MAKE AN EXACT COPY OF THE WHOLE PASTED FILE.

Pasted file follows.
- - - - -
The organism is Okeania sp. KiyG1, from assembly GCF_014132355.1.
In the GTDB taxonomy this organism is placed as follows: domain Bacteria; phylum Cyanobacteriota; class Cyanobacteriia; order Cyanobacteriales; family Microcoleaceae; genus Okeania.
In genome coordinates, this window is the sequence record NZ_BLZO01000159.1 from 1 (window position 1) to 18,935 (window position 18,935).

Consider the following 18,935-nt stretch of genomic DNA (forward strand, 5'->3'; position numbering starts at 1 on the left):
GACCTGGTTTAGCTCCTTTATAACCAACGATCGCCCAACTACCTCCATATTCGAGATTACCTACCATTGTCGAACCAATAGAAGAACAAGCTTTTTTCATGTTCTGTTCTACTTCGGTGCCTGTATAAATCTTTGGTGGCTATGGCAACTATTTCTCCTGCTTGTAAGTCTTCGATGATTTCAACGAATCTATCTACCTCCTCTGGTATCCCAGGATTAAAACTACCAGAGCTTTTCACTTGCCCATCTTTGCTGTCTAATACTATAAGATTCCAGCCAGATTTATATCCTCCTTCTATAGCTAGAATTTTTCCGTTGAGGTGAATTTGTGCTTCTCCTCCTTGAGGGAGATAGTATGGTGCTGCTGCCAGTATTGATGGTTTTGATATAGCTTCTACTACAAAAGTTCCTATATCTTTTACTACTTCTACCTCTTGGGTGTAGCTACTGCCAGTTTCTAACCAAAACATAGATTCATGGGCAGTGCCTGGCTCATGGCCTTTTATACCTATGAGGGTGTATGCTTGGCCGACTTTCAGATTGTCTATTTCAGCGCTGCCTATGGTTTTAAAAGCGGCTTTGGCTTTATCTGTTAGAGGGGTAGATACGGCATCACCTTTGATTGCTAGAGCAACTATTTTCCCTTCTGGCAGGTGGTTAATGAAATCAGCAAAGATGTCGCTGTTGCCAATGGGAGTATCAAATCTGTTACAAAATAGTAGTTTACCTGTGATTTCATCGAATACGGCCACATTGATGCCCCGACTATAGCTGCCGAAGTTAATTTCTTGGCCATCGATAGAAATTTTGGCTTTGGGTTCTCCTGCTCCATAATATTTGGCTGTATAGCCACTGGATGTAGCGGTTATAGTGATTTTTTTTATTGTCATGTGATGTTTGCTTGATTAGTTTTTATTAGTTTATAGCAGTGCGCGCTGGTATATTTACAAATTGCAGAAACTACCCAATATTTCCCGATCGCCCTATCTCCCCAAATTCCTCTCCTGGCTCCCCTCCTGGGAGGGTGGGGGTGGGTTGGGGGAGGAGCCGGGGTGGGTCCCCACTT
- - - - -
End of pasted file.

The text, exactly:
The organism is Okeania sp. KiyG1, from assembly GCF_014132355.1.
In the GTDB taxonomy this organism is placed as follows: domain Bacteria; phylum Cyanobacteriota; class Cyanobacteriia; order Cyanobacteriales; family Microcoleaceae; genus Okeania.
In genome coordinates, this window is the sequence record NZ_BLZO01000159.1 from 1 (window position 1) to 18,935 (window position 18,935).

Consider the following 18,935-nt stretch of genomic DNA (forward strand, 5'->3'; position numbering starts at 1 on the left):
GACCTGGTTTAGCTCCTTTATAACCAACGATCGCCCAACTACCTCCATATTCGAGATTACCTACCATTGTCGAACCAATAGAAGAACAAGCTTTTTTCATGTTCTGTTCTACTTCGGTGCCTGTATAAATCTTTGGTGGCTATGGCAACTATTTCTCCTGCTTGTAAGTCTTCGATGATTTCAACGAATCTATCTACCTCCTCTGGTATCCCAGGATTAAAACTACCAGAGCTTTTCACTTGCCCATCTTTGCTGTCTAATACTATAAGATTCCAGCCAGATTTATATCCTCCTTCTATAGCTAGAATTTTTCCGTTGAGGTGAATTTGTGCTTCTCCTCCTTGAGGGAGATAGTATGGTGCTGCTGCCAGTATTGATGGTTTTGATATAGCTTCTACTACAAAAGTTCCTATATCTTTTACTACTTCTACCTCTTGGGTGTAGCTACTGCCAGTTTCTAACCAAAACATAGATTCATGGGCAGTGCCTGGCTCATGGCCTTTTATACCTATGAGGGTGTATGCTTGGCCGACTTTCAGATTGTCTATTTCAGCGCTGCCTATGGTTTTAAAAGCGGCTTTGGCTTTATCTGTTAGAGGGGTAGATACGGCATCACCTTTGATTGCTAGAGCAACTATTTTCCCTTCTGGCAGGTGGTTAATGAAATCAGCAAAGATGTCGCTGTTGCCAATGGGAGTATCAAATCTGTTACAAAATAGTAGTTTACCTGTGATTTCATCGAATACGGCCACATTGATGCCCCGACTATAGCTGCCGAAGTTAATTTCTTGGCCATCGATAGAAATTTTGGCTTTGGGTTCTCCTGCTCCATAATATTTGGCTGTATAGCCACTGGATGTAGCGGTTATAGTGATTTTTTTTATTGTCATGTGATGTTTGCTTGATTAGTTTTTATTAGTTTATAGCAGTGCGCGCTGGTATATTTACAAATTGCAGAAACTACCCAATATTTCCCGATCGCCCTATCTCCCCAAATTCCTCTCCTGGCTCCCCTCCTGGGAGGGTGGGGGTGGGTTGGGGGAGGAGCCGGGGTGGGTCCCCACTT